Part of this excitement can be traced to Microsoft’s ability to slash the price of its Tablet PC offering. Although pricing for Tablet PCs will vary based on the manufacturer, Cullinane said schools should compare the purchase to that of a mid-range laptop and expect to pay around $1,800.

Tech-savvy educators already have begun to speculate as to whether the movement will gain a foothold in schools. So far, opinions are mixed.

Brenda Moxley, instructional technology resource specialist for the Birmingham City Schools in Alabama, said she began researching the possibilities of pen-tablet technology more than a year ago.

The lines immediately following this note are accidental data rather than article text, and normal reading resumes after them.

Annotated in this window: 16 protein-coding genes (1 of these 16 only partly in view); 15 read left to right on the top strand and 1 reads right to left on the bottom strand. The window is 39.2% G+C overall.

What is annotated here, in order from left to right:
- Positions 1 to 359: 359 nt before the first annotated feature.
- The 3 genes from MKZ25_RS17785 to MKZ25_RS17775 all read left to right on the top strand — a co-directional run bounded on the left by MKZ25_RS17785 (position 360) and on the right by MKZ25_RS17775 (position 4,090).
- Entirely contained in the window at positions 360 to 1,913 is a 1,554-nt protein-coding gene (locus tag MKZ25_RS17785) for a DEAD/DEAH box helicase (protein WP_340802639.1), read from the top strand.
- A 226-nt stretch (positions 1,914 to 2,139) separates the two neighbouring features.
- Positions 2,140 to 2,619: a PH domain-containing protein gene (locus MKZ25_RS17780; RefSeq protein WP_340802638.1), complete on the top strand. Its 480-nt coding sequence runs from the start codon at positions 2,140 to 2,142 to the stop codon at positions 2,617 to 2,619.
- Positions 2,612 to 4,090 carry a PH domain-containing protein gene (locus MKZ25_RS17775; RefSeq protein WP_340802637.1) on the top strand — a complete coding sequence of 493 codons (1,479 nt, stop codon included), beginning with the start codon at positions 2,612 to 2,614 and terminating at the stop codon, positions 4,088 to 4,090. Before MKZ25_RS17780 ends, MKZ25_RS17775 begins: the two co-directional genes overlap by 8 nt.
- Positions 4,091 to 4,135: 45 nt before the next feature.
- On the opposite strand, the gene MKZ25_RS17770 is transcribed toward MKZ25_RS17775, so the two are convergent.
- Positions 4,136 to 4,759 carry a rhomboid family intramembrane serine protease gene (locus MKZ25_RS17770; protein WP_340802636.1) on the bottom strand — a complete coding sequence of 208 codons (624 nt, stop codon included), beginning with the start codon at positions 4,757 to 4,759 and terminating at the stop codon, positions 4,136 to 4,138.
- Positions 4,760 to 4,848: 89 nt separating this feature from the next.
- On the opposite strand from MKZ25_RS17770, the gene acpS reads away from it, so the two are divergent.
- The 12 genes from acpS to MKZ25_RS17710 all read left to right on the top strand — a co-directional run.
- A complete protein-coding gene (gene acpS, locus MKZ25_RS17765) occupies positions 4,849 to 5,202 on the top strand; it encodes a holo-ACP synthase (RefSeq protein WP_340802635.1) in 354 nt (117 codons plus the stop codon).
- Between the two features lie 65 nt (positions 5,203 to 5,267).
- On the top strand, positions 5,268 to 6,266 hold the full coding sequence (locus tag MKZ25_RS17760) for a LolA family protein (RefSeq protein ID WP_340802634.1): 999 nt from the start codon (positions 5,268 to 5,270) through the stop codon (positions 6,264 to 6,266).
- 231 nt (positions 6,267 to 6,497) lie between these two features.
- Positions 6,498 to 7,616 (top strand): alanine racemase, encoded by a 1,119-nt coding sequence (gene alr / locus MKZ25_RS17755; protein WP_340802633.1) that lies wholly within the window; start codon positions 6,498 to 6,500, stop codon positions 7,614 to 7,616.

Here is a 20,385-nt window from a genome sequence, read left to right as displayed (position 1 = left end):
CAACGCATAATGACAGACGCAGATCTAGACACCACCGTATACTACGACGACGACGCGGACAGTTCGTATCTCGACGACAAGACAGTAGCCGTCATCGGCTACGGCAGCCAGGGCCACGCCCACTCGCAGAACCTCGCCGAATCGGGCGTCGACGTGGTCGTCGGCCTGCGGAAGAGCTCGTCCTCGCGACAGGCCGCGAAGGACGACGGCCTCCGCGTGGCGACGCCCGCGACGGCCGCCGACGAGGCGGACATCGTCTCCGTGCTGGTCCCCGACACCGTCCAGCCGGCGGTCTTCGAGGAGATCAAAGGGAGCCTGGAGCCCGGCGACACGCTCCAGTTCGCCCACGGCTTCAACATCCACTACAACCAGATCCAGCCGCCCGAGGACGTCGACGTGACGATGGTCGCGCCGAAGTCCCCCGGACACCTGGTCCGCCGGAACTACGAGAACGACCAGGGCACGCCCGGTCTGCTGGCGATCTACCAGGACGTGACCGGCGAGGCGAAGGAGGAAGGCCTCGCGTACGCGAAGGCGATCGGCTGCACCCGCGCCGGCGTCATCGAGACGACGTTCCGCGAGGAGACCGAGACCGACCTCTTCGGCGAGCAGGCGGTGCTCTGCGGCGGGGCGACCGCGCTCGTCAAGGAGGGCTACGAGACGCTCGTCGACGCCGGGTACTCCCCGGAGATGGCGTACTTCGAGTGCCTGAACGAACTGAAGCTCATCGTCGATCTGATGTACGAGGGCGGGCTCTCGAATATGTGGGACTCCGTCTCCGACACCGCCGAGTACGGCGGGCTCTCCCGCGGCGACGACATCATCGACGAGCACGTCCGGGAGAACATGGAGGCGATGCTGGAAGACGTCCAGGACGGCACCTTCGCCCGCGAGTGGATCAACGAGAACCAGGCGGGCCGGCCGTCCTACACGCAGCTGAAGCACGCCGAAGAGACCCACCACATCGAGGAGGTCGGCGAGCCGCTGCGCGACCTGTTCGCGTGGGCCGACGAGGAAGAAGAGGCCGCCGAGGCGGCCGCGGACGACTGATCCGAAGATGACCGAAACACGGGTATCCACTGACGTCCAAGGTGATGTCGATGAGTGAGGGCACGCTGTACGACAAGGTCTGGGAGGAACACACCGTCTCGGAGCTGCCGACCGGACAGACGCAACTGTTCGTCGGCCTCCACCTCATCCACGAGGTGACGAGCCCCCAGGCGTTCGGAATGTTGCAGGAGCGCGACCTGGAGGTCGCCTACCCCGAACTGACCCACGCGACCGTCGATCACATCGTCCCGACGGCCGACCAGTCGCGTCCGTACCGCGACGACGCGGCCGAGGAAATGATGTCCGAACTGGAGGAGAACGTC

Moxley, who entertained the idea of using pen-tablet devices not unlike those envisioned by Microsoft in Birmingham schools, said the larger screens provided what she thought was a more user-friendly environment than could be found on smaller, PDA-type devices.

“I really thought it would be much easier on the eyes,” Moxley said of the technology. She compared the shape and size of pen-tablet devices to the Ohio Art Co.’s popular Etch-A-Sketch children’s toy.

Elliot Soloway, a University of Michigan professor affiliated with a commercial effort to introduce Palm-style technology into the classroom, believes the Tablet PC’s size presents more obstacles than advantages when it comes to ubiquitous computing.